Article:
Electricity demand in districts
The estimation of electricity demands is a prerequisite for holistic, energy-efficient planning of districts. Electricity demands primarily include plug loads and charging power of e-mobility.
Smart power supply systems in districts make it possible to use decentralized renewable energies efficiently. When planning district systems, it is crucial to correctly assess the demands of buildings and other consumers at an early planning stage. Electricity demands result from plug loads, industrial processes, e-mobility, and electrified heating and cooling systems. Plug loads, also called general electricity, describes electricity needed to operate everyday equipment such as computers, lighting, televisions or refrigerators. Relevant studies as well as standard load profiles can be used to estimate demand and generate annual profiles. Electricity demands for industrial plants and processes, on the other hand, can often only be estimated on the basis of measurement data. Load profiles for industrial consumers are also very individual and can therefore not be taken from statistical surveys.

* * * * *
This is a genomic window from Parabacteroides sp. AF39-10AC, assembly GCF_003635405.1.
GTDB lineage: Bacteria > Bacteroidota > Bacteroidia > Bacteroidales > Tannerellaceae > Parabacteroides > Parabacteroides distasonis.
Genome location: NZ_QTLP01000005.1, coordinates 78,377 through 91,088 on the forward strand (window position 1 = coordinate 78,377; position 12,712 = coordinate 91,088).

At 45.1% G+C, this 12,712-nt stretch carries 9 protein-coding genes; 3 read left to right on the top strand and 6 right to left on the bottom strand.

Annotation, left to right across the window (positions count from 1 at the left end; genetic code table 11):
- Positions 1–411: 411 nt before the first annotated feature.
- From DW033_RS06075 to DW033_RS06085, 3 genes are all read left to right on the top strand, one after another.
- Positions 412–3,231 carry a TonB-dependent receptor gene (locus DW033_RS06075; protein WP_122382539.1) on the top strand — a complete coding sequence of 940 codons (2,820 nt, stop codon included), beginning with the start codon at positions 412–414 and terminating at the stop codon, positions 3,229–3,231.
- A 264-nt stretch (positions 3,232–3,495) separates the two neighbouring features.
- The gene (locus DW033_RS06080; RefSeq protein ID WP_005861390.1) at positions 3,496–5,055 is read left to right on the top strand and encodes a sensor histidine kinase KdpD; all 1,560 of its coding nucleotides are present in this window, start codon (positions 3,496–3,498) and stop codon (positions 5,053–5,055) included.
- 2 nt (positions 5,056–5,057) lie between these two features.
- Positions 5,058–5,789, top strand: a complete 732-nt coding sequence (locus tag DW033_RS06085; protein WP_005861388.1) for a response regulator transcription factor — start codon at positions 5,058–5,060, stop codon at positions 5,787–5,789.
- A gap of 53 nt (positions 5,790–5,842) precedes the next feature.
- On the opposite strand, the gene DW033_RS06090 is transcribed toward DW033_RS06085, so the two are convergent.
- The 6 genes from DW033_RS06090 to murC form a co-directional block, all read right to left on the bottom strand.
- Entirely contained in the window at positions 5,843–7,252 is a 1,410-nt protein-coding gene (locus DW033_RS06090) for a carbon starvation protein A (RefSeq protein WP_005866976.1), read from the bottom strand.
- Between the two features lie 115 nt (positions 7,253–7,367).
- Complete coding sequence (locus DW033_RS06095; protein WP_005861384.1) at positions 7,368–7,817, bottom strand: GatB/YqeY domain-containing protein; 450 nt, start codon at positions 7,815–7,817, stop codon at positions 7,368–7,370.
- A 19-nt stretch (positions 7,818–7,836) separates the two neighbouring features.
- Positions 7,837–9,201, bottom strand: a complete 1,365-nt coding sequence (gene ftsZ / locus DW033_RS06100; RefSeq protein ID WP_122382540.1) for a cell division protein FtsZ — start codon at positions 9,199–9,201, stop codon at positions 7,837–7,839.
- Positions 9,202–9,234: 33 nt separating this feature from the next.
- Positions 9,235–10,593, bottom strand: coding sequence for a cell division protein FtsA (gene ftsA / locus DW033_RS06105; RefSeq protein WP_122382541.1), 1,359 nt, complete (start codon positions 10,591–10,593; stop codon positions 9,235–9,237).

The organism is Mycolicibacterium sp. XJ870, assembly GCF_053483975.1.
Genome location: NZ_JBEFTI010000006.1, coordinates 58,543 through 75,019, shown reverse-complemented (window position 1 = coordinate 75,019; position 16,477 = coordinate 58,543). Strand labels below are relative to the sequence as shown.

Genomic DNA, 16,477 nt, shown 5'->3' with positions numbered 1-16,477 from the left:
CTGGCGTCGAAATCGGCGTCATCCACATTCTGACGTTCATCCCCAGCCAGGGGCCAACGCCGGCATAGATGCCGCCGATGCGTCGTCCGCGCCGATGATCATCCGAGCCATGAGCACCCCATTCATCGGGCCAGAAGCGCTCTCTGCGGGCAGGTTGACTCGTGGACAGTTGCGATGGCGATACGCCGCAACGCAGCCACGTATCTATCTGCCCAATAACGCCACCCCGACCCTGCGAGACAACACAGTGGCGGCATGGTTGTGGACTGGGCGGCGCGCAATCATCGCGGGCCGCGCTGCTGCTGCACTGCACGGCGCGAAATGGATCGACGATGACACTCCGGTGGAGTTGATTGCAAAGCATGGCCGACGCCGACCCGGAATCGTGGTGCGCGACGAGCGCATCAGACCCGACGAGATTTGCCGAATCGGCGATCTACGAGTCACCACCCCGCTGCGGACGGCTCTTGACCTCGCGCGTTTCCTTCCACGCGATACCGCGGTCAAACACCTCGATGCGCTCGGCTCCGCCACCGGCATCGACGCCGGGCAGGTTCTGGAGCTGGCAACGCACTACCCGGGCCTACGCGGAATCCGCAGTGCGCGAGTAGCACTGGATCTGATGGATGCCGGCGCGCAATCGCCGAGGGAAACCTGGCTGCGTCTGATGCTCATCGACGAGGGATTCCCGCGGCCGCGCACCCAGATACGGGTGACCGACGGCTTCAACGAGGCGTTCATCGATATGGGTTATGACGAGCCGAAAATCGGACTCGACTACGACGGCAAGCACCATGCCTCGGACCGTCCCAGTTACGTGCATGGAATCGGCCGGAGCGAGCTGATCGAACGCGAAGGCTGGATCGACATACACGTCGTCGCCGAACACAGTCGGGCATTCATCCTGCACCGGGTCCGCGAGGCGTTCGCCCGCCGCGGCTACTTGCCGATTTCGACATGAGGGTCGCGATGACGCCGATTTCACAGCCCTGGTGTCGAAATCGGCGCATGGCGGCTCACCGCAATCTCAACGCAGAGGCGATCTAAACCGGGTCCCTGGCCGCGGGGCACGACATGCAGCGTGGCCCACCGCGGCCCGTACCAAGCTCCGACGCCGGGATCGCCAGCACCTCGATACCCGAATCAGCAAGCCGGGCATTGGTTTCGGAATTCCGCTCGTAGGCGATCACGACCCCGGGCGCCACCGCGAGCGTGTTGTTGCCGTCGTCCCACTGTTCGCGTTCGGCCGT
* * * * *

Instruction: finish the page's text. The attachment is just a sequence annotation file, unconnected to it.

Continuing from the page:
Local power generation and consumption
District energy systems often aim to fully exploit the energy generation potential in the district and to use generated electricity locally. This reduces the necessary electricity import and increases the self-sufficiency of the district. For this reason, microgrids are increasingly being implemented. Microgrids are small power grids that are set up and operated separately from the public power grid. They are considered crucial for the energy transition. Storage technologies such as batteries make it possible to shift power generation and demand in time, thereby further increasing the share of locally generated power. The coupling of the power grid with district heating grids through so-called power-to-heat technologies (P2H) can also be useful in order to use surplus electricity in the heating or cooling sector and thus increase the flexibility of the power grid operation.
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